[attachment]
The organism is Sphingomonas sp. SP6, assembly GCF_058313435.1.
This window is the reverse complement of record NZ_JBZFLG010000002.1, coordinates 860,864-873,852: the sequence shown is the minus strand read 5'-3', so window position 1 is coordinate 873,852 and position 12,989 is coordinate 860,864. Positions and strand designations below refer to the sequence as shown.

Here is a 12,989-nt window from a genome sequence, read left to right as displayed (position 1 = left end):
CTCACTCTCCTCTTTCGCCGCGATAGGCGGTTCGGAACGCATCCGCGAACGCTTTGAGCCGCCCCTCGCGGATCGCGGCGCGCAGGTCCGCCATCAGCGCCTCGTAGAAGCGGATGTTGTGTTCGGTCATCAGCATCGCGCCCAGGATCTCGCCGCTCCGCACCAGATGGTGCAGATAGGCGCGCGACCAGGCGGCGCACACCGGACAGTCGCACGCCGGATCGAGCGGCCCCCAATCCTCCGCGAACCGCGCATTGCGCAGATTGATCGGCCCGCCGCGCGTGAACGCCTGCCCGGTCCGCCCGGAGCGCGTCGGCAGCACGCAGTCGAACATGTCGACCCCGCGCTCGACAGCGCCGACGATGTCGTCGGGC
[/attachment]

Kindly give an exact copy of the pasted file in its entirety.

The organism is Sphingomonas sp. SP6, assembly GCF_058313435.1.
This window is the reverse complement of record NZ_JBZFLG010000002.1, coordinates 860,864-873,852: the sequence shown is the minus strand read 5'-3', so window position 1 is coordinate 873,852 and position 12,989 is coordinate 860,864. Positions and strand designations below refer to the sequence as shown.

Here is a 12,989-nt window from a genome sequence, read left to right as displayed (position 1 = left end):
CTCACTCTCCTCTTTCGCCGCGATAGGCGGTTCGGAACGCATCCGCGAACGCTTTGAGCCGCCCCTCGCGGATCGCGGCGCGCAGGTCCGCCATCAGCGCCTCGTAGAAGCGGATGTTGTGTTCGGTCATCAGCATCGCGCCCAGGATCTCGCCGCTCCGCACCAGATGGTGCAGATAGGCGCGCGACCAGGCGGCGCACACCGGACAGTCGCACGCCGGATCGAGCGGCCCCCAATCCTCCGCGAACCGCGCATTGCGCAGATTGATCGGCCCGCCGCGCGTGAACGCCTGCCCGGTCCGCCCGGAGCGCGTCGGCAGCACGCAGTCGAACATGTCGACCCCGCGCTCGACAGCGCCGACGATGTCGTCGGGC